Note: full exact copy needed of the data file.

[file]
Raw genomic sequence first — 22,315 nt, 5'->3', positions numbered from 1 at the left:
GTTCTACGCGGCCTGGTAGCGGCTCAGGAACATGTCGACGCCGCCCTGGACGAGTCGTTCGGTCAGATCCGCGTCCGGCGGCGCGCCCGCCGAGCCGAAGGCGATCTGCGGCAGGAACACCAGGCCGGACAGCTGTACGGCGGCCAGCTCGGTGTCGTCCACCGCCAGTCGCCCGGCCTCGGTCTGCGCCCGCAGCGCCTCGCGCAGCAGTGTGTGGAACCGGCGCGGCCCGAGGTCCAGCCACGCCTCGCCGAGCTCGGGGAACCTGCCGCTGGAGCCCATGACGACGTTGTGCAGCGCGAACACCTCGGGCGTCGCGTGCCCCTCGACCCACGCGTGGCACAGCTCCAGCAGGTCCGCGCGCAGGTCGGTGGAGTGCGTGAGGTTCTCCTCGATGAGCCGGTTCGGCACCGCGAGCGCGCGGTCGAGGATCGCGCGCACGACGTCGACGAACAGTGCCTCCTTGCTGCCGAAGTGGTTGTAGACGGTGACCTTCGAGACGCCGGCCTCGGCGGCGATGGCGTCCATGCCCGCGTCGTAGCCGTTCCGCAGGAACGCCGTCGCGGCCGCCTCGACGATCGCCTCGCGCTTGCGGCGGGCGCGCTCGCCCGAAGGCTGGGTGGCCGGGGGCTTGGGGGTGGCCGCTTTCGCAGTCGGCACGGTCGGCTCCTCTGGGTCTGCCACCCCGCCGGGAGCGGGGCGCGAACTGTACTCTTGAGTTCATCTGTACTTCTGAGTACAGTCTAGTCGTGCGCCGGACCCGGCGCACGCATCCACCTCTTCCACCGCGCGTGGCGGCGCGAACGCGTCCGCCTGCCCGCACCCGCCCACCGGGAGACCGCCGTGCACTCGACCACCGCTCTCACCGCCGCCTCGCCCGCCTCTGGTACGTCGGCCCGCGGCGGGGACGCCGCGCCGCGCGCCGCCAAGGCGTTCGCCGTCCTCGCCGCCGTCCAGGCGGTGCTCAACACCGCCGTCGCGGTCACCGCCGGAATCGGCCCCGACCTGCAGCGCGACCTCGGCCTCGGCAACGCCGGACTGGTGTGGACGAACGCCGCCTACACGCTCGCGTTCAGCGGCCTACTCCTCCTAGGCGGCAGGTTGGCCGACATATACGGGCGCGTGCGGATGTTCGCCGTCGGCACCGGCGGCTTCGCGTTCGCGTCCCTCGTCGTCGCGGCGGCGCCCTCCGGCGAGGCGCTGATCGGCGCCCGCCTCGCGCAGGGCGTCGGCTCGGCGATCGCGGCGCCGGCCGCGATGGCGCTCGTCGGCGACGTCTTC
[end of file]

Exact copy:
Raw genomic sequence first — 22,315 nt, 5'->3', positions numbered from 1 at the left:
GTTCTACGCGGCCTGGTAGCGGCTCAGGAACATGTCGACGCCGCCCTGGACGAGTCGTTCGGTCAGATCCGCGTCCGGCGGCGCGCCCGCCGAGCCGAAGGCGATCTGCGGCAGGAACACCAGGCCGGACAGCTGTACGGCGGCCAGCTCGGTGTCGTCCACCGCCAGTCGCCCGGCCTCGGTCTGCGCCCGCAGCGCCTCGCGCAGCAGTGTGTGGAACCGGCGCGGCCCGAGGTCCAGCCACGCCTCGCCGAGCTCGGGGAACCTGCCGCTGGAGCCCATGACGACGTTGTGCAGCGCGAACACCTCGGGCGTCGCGTGCCCCTCGACCCACGCGTGGCACAGCTCCAGCAGGTCCGCGCGCAGGTCGGTGGAGTGCGTGAGGTTCTCCTCGATGAGCCGGTTCGGCACCGCGAGCGCGCGGTCGAGGATCGCGCGCACGACGTCGACGAACAGTGCCTCCTTGCTGCCGAAGTGGTTGTAGACGGTGACCTTCGAGACGCCGGCCTCGGCGGCGATGGCGTCCATGCCCGCGTCGTAGCCGTTCCGCAGGAACGCCGTCGCGGCCGCCTCGACGATCGCCTCGCGCTTGCGGCGGGCGCGCTCGCCCGAAGGCTGGGTGGCCGGGGGCTTGGGGGTGGCCGCTTTCGCAGTCGGCACGGTCGGCTCCTCTGGGTCTGCCACCCCGCCGGGAGCGGGGCGCGAACTGTACTCTTGAGTTCATCTGTACTTCTGAGTACAGTCTAGTCGTGCGCCGGACCCGGCGCACGCATCCACCTCTTCCACCGCGCGTGGCGGCGCGAACGCGTCCGCCTGCCCGCACCCGCCCACCGGGAGACCGCCGTGCACTCGACCACCGCTCTCACCGCCGCCTCGCCCGCCTCTGGTACGTCGGCCCGCGGCGGGGACGCCGCGCCGCGCGCCGCCAAGGCGTTCGCCGTCCTCGCCGCCGTCCAGGCGGTGCTCAACACCGCCGTCGCGGTCACCGCCGGAATCGGCCCCGACCTGCAGCGCGACCTCGGCCTCGGCAACGCCGGACTGGTGTGGACGAACGCCGCCTACACGCTCGCGTTCAGCGGCCTACTCCTCCTAGGCGGCAGGTTGGCCGACATATACGGGCGCGTGCGGATGTTCGCCGTCGGCACCGGCGGCTTCGCGTTCGCGTCCCTCGTCGTCGCGGCGGCGCCCTCCGGCGAGGCGCTGATCGGCGCCCGCCTCGCGCAGGGCGTCGGCTCGGCGATCGCGGCGCCGGCCGCGATGGCGCTCGTCGGCGACGTCTTC